Publicity Campaign Underway to Support Social Host Law
GOSHEN—County officials and law enforcement agencies have teamed up with the Alcoholism and Drug Abuse Council of Orange County in a publicity campaign to prevent underage drinking in homes during the prom and graduation season.
County officials announced on May 2 a partnership with the Alcoholism and Drug Abuse Council of Orange County to raise awareness about the county’s Social Host law, which went into effect on March 17.
County Executive Steven Neuhaus was joined by District Attorney David Hoovler, Sheriff Carl E. DuBois, Chairman of the Legislature Steve Brescia, Captain Brendan Casey of State Police-Troop F, and Jim Conklin, ADAC’s executive director.
Social media plays a major role in getting the word out, Conklin said. Many residents don’t read newspapers or watch newscasts. The campaign will be as broad-based as possible, Conklin said, using social media, and advertising on billboards and radio.
Hoovler sent a letter about the Social Host law to all school superintendents in the county and was pleased to see that most placed the letter on schools’ websites.
“We want schools to post on their webpages, on their social media pages, in their morning announcements, and all their publications home to parents that this law exists, and how it may impact them. Everyone should know about this,” Conklin said.
Hoovler and Casey announced at the news conference that the state police made its first Social Host Law arrest on April 3, 2016. A young woman became ill at a party held at a Monroe residence on April 1 and was sent to the hospital. The parents at the home where the party took place were charged under Section 4A of the law.
The parents are cooperating fully with the investigation. The case is adjourned until May 9. Casey said the parents knew that alcohol was being consumed. “They were very forthcoming about this party and what was going on.”
The community needs to be aware about the consequences for violating the law, Casey said, but if parents take reasonable action to help resolve a dangerous situation, they will not be charged. “If people call police because the party has gotten out of hand and they’ve discovered alcohol is there, it will not necessarily result in an arrest.”
Everyone in the community, not just parents of adolescents, need to know about the law, Neuhaus said. Neighbors should alert authorities when they see “50 cars pull up in front of a house and they know that the parents aren’t home,” he said. “They know the neighborhood better than anybody.”
Hoovler said no one wants to talk about alcohol abuse by adolescents. He said other collateral effects come with the drinking—driving while inebriated, fights, sexual assaults, and physically hurting oneself. Hoovler said that parents need to be aware that “it’s illegal to host a party and give underage kids alcohol.”
Some people are under the false impression that if parents don’t buy or supply alcohol, it’s okay for adolescents to drink in a home. Not so, according to Casey. “It closes a loophole where you don’t have to buy or supply it. You just have to know that it’s going on.”
The Good Samaritan law can take effect, Hoovler said, if parents help a young adult who overdoses or is injured at their home. “I assure you here we are not going to prosecute anybody who does the right thing to save a life.”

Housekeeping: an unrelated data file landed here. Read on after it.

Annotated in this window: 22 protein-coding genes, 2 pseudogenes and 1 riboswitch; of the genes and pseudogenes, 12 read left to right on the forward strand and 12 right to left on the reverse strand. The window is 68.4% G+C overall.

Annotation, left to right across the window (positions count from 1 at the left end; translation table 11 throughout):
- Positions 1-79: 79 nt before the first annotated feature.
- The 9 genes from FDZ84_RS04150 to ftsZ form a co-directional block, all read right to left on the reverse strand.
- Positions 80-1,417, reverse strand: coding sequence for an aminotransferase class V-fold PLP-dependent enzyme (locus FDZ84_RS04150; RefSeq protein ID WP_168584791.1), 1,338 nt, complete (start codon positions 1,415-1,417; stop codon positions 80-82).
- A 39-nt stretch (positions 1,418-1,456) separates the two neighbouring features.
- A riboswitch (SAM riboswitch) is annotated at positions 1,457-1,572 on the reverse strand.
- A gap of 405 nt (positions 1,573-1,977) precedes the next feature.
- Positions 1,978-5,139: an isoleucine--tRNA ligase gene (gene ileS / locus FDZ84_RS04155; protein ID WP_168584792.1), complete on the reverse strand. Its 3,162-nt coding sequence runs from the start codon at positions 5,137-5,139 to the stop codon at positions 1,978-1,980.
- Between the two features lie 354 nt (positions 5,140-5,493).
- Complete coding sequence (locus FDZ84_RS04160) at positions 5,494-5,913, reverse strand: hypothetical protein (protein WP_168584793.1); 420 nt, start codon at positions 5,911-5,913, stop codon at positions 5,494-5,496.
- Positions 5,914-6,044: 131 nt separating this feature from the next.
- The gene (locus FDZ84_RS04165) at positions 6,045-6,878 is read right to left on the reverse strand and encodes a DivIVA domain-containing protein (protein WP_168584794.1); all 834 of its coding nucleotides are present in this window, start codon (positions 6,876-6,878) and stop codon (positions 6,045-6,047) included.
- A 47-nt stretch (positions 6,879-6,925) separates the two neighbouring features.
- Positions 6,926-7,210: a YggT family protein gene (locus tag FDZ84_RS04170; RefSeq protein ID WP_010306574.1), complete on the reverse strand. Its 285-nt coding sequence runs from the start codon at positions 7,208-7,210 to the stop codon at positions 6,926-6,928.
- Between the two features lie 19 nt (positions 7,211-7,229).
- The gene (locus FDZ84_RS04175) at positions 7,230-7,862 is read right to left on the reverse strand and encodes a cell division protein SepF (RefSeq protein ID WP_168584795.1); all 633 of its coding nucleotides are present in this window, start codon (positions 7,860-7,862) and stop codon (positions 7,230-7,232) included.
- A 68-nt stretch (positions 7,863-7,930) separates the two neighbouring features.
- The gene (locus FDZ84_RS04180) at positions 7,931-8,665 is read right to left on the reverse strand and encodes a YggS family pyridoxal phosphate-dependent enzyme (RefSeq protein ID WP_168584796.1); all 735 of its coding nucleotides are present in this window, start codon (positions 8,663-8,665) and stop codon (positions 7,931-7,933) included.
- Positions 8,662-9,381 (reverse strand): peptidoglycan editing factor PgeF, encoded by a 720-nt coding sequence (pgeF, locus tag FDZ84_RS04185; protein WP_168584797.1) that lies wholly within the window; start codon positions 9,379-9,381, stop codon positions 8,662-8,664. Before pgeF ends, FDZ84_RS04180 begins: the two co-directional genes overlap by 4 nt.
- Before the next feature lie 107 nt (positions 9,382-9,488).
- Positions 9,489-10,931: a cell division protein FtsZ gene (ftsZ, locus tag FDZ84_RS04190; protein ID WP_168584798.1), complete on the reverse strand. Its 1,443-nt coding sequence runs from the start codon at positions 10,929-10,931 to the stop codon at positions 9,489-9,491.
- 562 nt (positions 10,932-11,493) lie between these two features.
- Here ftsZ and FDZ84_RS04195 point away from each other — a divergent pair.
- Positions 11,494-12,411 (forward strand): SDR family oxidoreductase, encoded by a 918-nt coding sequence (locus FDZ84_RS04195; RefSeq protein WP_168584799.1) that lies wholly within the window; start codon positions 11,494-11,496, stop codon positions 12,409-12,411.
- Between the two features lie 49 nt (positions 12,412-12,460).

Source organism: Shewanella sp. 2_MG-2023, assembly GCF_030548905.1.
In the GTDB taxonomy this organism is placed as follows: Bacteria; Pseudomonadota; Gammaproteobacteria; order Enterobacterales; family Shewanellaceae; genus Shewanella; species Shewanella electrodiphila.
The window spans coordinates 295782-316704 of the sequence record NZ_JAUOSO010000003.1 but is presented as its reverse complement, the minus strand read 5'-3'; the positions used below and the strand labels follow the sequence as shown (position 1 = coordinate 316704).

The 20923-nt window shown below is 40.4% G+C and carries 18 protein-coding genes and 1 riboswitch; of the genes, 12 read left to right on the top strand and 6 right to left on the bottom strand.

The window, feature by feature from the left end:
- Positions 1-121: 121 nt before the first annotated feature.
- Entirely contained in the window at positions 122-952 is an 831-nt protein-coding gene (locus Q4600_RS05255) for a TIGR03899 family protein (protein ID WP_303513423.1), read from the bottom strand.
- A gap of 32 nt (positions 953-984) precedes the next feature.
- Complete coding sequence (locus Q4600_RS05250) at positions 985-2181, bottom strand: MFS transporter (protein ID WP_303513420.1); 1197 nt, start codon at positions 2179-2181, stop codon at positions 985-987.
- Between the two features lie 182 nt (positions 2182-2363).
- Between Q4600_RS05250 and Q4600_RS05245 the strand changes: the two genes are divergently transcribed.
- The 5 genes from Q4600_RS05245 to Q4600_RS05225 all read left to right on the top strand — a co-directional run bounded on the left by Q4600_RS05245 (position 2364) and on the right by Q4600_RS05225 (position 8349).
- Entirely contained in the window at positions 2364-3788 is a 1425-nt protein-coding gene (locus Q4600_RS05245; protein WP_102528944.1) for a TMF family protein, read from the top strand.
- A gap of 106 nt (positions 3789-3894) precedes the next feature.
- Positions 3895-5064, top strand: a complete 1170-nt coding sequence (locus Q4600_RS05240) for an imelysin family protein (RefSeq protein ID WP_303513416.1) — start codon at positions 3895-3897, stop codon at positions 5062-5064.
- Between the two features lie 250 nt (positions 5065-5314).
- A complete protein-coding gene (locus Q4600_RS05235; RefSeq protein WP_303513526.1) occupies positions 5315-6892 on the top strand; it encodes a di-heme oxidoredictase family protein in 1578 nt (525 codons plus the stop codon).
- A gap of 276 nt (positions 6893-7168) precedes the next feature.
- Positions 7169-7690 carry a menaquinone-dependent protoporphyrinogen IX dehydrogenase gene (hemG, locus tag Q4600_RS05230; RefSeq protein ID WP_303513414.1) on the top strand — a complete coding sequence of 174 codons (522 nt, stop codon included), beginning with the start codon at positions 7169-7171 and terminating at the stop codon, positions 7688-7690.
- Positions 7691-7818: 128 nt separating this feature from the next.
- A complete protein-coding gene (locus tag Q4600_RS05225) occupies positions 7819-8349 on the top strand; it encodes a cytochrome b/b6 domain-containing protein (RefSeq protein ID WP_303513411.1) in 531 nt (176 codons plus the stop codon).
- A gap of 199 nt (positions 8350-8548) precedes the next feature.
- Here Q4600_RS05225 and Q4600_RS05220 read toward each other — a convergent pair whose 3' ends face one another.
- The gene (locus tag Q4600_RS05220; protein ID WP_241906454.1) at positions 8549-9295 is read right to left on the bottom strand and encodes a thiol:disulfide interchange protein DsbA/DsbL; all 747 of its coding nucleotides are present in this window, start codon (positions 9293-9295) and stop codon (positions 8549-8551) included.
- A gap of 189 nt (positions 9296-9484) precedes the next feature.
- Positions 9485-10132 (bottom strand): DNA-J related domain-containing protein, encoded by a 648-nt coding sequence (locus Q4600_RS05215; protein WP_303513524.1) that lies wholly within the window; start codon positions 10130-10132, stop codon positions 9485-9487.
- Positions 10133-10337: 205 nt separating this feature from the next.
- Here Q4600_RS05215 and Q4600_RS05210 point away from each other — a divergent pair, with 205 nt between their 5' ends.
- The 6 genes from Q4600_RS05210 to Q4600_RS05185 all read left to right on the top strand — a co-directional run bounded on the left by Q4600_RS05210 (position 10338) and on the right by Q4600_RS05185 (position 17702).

Although it’s part of our social fabric, Conklin said people need to be reminded that alcohol—a chemical known as C2H5OH, or ethyl alcohol—is a substance with “an extraordinary amount of power that is available at the corner store.”
Dubois advised parents to “be a parent first, not a friend. Parents have to be decision makers. Our goal is to make sure that parents know that there will be consequences if they break the Social Host Law. Our youth are the future of the community and all of us here today will do everything we can to protect them.”
“We are talking about a particularly strong substance that has a profound impact on human beings when they consume it,” he said. He said ADAC does not write, interpret, or enforce laws. They seek to educate, prevent, and be proactive rather than be punitive.
Hoovler congratulated the state police on the balanced way they handled the incident. The officers made sure every person at the party got home safely and that the ill girl got to the hospital. “Only after everyone was taken care of and everyone was safe, did they go back and doing any type of enforcement.”
According to a recent Orange County Youth Development survey conducted in cooperation with Orange-Ulster BOCES, 15 percent of eighth-graders, 34 percent of sophomores and 55 percent of seniors use alcohol. Fifty percent of students have consumed alcohol with their parent’s permission, according to the study. The survey polled 12 Orange County schools for the study.
Brescia said the legislature fully supports the law and has allocated funds for the media campaign.
ADAC is dedicated to the public health issue of alcohol and other drug addictions, providing residents with programs and services to address substance abuse and addiction as a health condition which affects the individual, family and the community.
The non-profit organization provides information, referral and outreach services, as well as operating a School of Addiction Studies that provides credentialing in substance abuse for all human service professionals.
Underage drinking, according to DuBois, can happen any time of the year. “Let’s make our holidays and special occasions memorable times and not times of tragedy. Don’t make one of your children a statistic because you chose to look the other way.”
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